Ditch batch: continuous is the future

By Anna Lewcock in New Orleans

- Last updated on GMT

Related tags Continuous processing Manufacturing Mass production

At this week's Informex show in New Orleans, experts at a packed
out session discussed the potential of up-and-coming continuous
processing technologies and posed the question: is batch processing
yesterday's technology?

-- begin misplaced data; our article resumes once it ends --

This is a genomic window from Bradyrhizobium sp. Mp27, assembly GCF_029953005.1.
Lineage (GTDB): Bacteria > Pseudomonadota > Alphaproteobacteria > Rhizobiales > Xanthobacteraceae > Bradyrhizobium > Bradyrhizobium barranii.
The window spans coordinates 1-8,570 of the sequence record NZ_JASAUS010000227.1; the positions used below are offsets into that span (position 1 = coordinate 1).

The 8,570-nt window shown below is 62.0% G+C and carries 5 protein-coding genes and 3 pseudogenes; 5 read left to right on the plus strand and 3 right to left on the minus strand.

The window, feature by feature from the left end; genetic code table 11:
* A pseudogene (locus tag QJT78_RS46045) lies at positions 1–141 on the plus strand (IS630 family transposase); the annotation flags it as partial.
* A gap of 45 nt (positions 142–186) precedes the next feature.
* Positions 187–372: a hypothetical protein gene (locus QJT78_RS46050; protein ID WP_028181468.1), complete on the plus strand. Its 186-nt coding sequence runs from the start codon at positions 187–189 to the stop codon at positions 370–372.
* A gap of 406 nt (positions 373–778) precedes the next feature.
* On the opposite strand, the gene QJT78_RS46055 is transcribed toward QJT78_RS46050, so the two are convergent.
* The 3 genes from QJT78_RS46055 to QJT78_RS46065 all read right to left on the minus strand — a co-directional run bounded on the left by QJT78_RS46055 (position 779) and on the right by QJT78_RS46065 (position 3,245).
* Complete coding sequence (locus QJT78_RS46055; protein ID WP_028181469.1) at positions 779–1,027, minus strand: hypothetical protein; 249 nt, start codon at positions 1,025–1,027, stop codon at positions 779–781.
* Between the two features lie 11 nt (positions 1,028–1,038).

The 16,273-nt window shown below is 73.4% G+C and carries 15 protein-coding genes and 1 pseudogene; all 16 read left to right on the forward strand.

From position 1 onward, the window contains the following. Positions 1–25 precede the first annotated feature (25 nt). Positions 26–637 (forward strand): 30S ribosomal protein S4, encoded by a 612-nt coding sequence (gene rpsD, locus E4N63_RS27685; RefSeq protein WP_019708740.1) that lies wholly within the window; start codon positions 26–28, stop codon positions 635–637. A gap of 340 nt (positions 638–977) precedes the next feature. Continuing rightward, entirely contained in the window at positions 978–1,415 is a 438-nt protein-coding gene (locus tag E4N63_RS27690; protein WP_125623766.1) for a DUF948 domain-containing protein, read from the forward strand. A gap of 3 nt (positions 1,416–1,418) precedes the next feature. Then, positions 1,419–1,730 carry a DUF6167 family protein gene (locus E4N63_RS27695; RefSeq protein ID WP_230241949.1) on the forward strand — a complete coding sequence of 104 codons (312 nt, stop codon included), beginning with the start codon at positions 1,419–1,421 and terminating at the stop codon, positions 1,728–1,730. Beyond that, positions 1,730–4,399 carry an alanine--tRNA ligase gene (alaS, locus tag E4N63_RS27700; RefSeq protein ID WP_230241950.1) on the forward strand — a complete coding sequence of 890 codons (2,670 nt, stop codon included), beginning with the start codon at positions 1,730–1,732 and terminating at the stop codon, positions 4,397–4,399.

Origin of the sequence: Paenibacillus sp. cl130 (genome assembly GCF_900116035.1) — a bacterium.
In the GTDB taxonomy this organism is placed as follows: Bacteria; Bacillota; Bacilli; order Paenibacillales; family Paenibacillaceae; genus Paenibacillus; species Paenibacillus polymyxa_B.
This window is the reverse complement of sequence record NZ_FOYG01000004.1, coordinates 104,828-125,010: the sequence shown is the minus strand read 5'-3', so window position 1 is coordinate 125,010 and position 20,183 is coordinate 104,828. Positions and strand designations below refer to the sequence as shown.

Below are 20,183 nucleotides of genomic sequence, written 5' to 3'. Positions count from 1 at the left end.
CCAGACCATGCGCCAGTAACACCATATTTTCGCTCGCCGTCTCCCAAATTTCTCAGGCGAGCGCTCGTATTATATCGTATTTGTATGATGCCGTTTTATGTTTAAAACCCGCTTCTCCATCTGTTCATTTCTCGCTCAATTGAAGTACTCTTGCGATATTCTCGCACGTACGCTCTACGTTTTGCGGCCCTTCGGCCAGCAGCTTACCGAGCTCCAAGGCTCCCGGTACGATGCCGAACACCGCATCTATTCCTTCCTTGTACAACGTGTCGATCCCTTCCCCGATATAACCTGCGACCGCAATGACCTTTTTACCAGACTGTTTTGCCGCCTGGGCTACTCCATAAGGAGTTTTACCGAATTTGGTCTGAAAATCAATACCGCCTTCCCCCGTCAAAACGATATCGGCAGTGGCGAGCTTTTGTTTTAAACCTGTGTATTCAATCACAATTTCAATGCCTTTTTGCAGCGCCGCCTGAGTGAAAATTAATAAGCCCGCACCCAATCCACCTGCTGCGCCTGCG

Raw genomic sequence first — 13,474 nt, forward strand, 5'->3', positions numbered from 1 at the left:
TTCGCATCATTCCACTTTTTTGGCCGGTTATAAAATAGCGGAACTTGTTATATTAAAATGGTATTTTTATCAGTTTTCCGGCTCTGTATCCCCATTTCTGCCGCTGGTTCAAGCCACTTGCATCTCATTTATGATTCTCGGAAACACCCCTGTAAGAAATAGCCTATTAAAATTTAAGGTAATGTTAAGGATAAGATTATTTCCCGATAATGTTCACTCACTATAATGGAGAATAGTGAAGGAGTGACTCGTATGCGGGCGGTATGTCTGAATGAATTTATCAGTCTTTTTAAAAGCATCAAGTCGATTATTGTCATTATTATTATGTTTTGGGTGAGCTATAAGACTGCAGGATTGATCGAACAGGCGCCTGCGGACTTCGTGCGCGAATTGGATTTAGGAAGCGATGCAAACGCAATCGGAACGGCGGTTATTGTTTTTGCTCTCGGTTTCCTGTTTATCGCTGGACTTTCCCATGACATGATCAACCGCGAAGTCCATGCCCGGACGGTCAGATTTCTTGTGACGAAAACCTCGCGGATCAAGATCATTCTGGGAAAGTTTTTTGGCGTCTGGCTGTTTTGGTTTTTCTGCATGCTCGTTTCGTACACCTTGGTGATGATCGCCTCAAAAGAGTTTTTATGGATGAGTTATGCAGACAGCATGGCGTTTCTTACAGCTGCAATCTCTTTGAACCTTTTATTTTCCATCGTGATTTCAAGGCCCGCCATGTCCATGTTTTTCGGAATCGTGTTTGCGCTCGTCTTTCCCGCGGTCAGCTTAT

Hosted by UK consultancy firm Scientific Update, the roundtable discussion considered whether the benefits promised by continuous processes can be effectively exploited by the fine chemical and pharmaceutical sectors. Trevor Laird, founder and CEO of Scientific Update, commented that a key factor deterring these industries from adopting continuous processes is the flexibility that batch processing offers. "The question is whether there is enough new technology around that will allow these processes to be converted into continuous manufacturing,"​ Laird said. The US Food and Drug Administration (FDA) has been relatively scathing in its criticism of pharma's apparent lack of willingness to convert to potentially more efficient processes, stating in a white paper on pharmaceutical manufacturing improvement that "pharmaceutical manufacturing operations are inefficient and costly…Low efficiency is predominantly due to 'self imposed' constraints in the system…These constraints keep the system in corrective action mode."​ As part of the session on continuous processing and its potential in pharmaceutical/chemical manufacturing, Laird suggested that processing equipment such as microreactors could present an effective solution. Eliminating the problem of costly, dedicated plants required by traditional continuous processing, small continuous microreactors retain the flexibility of batch manufacturing whilst bringing a host of added bonuses such as better selectivity a high temperatures, high throughput, and are suitable for fast reactions and reactions with unstable intermediates. Laird also highlighted that the often-problematic task of scale-up could be less of a challenge using microreactor technology: "What it allows is instead of scaling up…is the idea is that you 'number up' - i.e. that you have a multitude of reactors rather than a larger scale operation,"​ he said. "This gives you the advantage of moving quickly from laboratory through to pilot plant and manufacture." Several companies have already taken the initiative and started on the continuous processing path. Lonza, particularly, has thrown its weight behind the technology, working directly with microreactor manufacturers to develop flexible systems that can be used on the multi-kilo and ton scale, and successfully scaling up some of the resultant processes. French/Swiss firm AETDEV has also developed reactor technology in this area, with DSM and UK firm Phoenix Chemicals also achieving the yield and efficiency improvements that continuous processing technologies can bring. While it is fine chemicals firms that seem to be leading the pack and driving forward with continuous processing technologies, pharma companies are keeping their eyes on developments as well. With firms such as Organon and AstraZeneca already beginning to use microreactors for some processes, and the recent $65m hook-up between Novartis and MIT to 'revolutionise' pharmaceutical production with continuous manufacturing, the sector looks ripe for growth over the coming years. Despite the apparent promise continuous processing seems to offer, Laird cautions that it is likely to be some time before the technology is widely implemented in pharma manufacturing practices. The new technology still has some way to go before is it sufficiently developed to lure manufacturers away from their comfort zone of batch-based manufacture, but Laird seems to think that the challenges that lie ahead can be overcome.. "We're really just at the start of this and there are a lot of problems still to be solved,"​ he said. "What we're seeing at the moment is individual steps in the synthesis being done continuously, but the rest by batch. I think to get the whole lot integrated is going to be quite tricky, but it's something to aim for."

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